In this article the author describes the
automatic antenna switching system which was developed for controlling the forty-odd receiving antennas at the FCC's
Grand Island (Nebraska) Monitoring Station. With this system it required only
a matter of seconds for the operator to select any desired antenna by simply
pushing a couple of buttons on the control panel. A similar system could easily be designed for a lesser
number of antennas either for a test range or an amateur radio operation.
of Contents]These articles are scanned and OCRed from old editions of the
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QST articles I have already posted. As time permits, I will
be glad to scan articles for you. All copyrights (if any) are hereby acknowledged.
See all available vintage
Automatic Antenna Switching
A Simplified System for Instantaneous Selection from a Number
BY Alfred K. Robinson EX-W7DX
The Field Division monitoring stations of the Federal Communications
Commission must be able to determine quickly and accurately the operating
frequencies of all classes of radio stations, including those of the Army,
Navy, and other government agencies. They must be able to make bandwidth and
modulation measurements and many other technical studies, such as channel-occupancy
surveys, wave-form analyses, keying checks, emission tests, and a great number
of other tasks of a highly specialized nature. To accomplish these duties
requires apparatus capable of the greatest possible degree of accuracy. Since
standard equipment is not always available, the Commission's field inspectors
often must design and construct special apparatus which may be required for
a particular application.
This has been true in the case of the antenna
systems required. The Commission's monitoring stations require a wide variety
of antennas. For instance, as many as seven medium and low-frequency double-ended
Beverages, nine double-ended high-frequency rhombics, four multiple doublets,
several simple doublets, beams, verticals, and long-wire antennas are used
at a single location.
The necessity for such extensive antenna systems is not hard to understand
when one considers the large number of stations on the air with their multiple-frequency
assignments and duplicated channels. An example of how valuable these antennas
become is apparent from the fact that with a single Beverage, elimination
of practically all except those stations located on a line with the antenna
is possible. Also there is the probability of being able to select as desired
either of two stations on such a line if one is in one direction and the other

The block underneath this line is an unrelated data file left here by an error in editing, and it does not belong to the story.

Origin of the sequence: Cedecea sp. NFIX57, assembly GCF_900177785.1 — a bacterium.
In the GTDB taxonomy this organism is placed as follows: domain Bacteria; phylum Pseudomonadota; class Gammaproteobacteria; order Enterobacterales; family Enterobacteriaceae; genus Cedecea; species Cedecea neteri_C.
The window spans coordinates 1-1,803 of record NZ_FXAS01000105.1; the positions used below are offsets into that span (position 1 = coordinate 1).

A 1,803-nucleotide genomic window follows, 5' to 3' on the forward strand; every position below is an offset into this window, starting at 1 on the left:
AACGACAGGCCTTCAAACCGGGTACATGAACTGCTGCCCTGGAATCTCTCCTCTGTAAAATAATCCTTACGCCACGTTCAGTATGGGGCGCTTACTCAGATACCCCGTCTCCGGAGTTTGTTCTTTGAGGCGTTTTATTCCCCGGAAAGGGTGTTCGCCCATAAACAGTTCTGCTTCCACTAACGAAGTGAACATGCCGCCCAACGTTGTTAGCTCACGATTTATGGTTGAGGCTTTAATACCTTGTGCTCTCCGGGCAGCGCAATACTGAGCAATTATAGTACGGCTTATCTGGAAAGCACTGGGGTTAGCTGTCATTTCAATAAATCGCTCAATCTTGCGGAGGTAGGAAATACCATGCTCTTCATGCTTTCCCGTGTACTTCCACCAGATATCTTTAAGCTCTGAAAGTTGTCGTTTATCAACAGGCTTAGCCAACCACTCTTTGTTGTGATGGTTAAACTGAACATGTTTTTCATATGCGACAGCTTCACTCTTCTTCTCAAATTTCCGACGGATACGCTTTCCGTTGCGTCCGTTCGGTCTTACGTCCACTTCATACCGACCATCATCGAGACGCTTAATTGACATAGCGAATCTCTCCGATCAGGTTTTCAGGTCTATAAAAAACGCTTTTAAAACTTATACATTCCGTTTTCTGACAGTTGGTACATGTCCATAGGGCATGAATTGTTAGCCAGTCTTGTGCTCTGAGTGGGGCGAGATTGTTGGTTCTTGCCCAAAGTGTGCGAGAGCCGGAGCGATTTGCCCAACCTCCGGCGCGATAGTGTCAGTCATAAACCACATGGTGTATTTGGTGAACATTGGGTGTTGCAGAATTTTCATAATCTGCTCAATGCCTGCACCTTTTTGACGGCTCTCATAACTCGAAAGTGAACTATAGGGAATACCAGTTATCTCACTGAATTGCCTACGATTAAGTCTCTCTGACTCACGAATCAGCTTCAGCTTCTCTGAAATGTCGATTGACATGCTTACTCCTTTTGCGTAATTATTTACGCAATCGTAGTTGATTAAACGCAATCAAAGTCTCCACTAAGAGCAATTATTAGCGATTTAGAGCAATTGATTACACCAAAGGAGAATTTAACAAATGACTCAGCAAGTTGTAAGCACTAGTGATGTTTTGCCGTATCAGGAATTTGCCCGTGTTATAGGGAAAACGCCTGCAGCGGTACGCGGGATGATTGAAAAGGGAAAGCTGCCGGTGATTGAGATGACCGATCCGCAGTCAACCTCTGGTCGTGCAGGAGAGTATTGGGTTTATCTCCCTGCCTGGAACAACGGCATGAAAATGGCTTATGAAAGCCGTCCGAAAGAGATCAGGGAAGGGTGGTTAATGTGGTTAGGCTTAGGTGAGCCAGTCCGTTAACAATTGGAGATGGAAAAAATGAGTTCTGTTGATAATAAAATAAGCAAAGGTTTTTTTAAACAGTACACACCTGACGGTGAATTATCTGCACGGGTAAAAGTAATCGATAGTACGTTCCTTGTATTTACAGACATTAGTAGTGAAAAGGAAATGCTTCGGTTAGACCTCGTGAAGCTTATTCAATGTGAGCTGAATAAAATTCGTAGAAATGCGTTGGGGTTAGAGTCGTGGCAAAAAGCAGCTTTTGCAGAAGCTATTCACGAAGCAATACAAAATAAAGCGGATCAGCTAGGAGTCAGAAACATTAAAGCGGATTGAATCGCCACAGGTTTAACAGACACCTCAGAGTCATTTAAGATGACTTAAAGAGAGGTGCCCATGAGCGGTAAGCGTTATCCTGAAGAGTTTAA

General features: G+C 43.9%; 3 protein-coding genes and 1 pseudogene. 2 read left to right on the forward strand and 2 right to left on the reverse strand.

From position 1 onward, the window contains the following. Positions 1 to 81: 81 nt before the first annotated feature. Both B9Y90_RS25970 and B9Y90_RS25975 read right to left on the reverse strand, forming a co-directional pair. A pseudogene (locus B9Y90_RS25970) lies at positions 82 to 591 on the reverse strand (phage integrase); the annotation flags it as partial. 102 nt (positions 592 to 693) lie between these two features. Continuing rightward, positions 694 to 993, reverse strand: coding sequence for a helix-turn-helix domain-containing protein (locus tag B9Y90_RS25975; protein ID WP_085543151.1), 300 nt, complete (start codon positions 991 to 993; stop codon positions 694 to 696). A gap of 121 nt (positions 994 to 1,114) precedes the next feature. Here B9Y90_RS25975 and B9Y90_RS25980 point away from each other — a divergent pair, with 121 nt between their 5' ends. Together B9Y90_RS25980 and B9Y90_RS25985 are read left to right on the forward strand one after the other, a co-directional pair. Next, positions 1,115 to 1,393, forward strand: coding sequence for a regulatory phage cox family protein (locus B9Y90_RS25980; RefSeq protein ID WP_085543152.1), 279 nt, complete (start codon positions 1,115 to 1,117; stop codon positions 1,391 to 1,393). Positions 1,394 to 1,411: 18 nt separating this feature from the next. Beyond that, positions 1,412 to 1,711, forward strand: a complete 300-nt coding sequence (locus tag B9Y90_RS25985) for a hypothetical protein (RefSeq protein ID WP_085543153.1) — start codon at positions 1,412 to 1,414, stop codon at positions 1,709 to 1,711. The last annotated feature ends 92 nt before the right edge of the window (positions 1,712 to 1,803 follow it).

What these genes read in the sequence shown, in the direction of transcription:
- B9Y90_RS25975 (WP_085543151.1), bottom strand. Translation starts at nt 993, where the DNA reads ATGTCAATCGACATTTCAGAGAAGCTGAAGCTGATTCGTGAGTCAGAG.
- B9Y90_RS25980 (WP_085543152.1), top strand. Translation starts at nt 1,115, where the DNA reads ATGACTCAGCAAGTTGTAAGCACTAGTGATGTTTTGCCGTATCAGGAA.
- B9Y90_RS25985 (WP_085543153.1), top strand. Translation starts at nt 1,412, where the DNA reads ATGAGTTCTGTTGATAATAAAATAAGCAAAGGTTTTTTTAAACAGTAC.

in the opposite direction, even though one of these stations is several hundred
miles farther away.
Fig. 1 - Antenna-feeder switching system.
Only one feeder wire is shown in each case; connections for the second wire
are duplications of those shown, and are made through a second section of
each of the three-gang switches. (Connections to the third switch section
are shown in Fig. 2.) R is a 200-ohm resistor.
Fig. 2 - D.C. circuit
of the third switch section. The negative terminal of the battery is grounded
at the chassis.
C1, C2 - 0.5 μfd.
RFC - 80 turns
No. 16 wire on a 2.inch diameter form.
A, B and C are sections of
S11, while D and E are sections of S12 (see Fig. 1).
R1, R2 -15 ohms.
has made use of such engineering, has eliminated the necessity for several
times as many monitoring stations as are now in use to monitor the bands properly.
Since measurements and observations vary over wide frequency ranges
and because antennas designed for low-frequency operation are seldom suitable
for high frequencies, there is a need for some type of switching arrangement
whereby any antenna may be made instantly available if full use is to be made
of the receiving facilities.
Such a switching system, essentially automatic, is shown schematically
in Figs. 1 and 2. These drawings show antenna-feeder and direct-current control
circuits respectively. Notably there are no "dead-end" feeder lines connected
to the receiver at any time. The system takes care of a total of forty-six
antennas with the possibility of adding two more immediately. By making slight
modifications the system could be extended to include eighteen more if necessary.
As indicated in Fig. 1, the antennas are classified and divided into
eight groups with six of one class to each group. This is done for several
reasons: the inspector can more quickly select the antenna group most likely
to produce without having to set up each separate antenna; switching is accomplished
without "dead-end" feeder lines; better isolation between each individual
feeder line and still greater isolation between groups of antennas is provided;
the use of comparatively small automatic switches becomes practical and these
can be mounted at the best possible point in relation to antenna termination,
with a corresponding decrease in antenna feeder-line interaction. Another
highly desirable reason for the grouping method of switching is to permit
the best antenna of any particular class to be compared with the best antenna
of other classes without switching through several other antennas.
In order to keep the efficiency of the antennas at a maximum, open-wire